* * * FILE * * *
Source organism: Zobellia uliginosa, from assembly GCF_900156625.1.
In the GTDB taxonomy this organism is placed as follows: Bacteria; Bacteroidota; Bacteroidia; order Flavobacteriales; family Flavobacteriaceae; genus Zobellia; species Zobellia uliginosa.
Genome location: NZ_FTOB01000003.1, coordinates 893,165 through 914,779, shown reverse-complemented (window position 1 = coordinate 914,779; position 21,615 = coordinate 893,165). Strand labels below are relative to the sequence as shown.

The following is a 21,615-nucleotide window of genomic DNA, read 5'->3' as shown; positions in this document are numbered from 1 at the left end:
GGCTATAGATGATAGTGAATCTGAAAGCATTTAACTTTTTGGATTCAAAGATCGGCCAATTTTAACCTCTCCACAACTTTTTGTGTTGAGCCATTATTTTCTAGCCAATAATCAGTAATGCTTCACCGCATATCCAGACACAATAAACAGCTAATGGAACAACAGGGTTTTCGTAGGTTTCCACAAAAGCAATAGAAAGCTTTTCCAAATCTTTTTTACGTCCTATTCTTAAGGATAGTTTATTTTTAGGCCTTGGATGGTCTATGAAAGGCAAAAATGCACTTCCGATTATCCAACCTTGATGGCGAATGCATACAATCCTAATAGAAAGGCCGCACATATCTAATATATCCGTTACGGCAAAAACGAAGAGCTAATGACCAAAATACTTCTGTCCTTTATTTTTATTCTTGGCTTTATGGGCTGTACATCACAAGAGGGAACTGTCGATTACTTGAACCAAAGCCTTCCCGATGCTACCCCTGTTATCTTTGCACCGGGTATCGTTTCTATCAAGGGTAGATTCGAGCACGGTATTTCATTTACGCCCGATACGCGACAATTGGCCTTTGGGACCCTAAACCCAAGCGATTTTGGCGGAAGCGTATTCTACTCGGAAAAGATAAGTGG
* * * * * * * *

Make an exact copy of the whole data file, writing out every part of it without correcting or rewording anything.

Source organism: Zobellia uliginosa, from assembly GCF_900156625.1.
In the GTDB taxonomy this organism is placed as follows: Bacteria; Bacteroidota; Bacteroidia; order Flavobacteriales; family Flavobacteriaceae; genus Zobellia; species Zobellia uliginosa.
Genome location: NZ_FTOB01000003.1, coordinates 893,165 through 914,779, shown reverse-complemented (window position 1 = coordinate 914,779; position 21,615 = coordinate 893,165). Strand labels below are relative to the sequence as shown.

The following is a 21,615-nucleotide window of genomic DNA, read 5'->3' as shown; positions in this document are numbered from 1 at the left end:
GGCTATAGATGATAGTGAATCTGAAAGCATTTAACTTTTTGGATTCAAAGATCGGCCAATTTTAACCTCTCCACAACTTTTTGTGTTGAGCCATTATTTTCTAGCCAATAATCAGTAATGCTTCACCGCATATCCAGACACAATAAACAGCTAATGGAACAACAGGGTTTTCGTAGGTTTCCACAAAAGCAATAGAAAGCTTTTCCAAATCTTTTTTACGTCCTATTCTTAAGGATAGTTTATTTTTAGGCCTTGGATGGTCTATGAAAGGCAAAAATGCACTTCCGATTATCCAACCTTGATGGCGAATGCATACAATCCTAATAGAAAGGCCGCACATATCTAATATATCCGTTACGGCAAAAACGAAGAGCTAATGACCAAAATACTTCTGTCCTTTATTTTTATTCTTGGCTTTATGGGCTGTACATCACAAGAGGGAACTGTCGATTACTTGAACCAAAGCCTTCCCGATGCTACCCCTGTTATCTTTGCACCGGGTATCGTTTCTATCAAGGGTAGATTCGAGCACGGTATTTCATTTACGCCCGATACGCGACAATTGGCCTTTGGGACCCTAAACCCAAGCGATTTTGGCGGAAGCGTATTCTACTCGGAAAAGATAAGTGG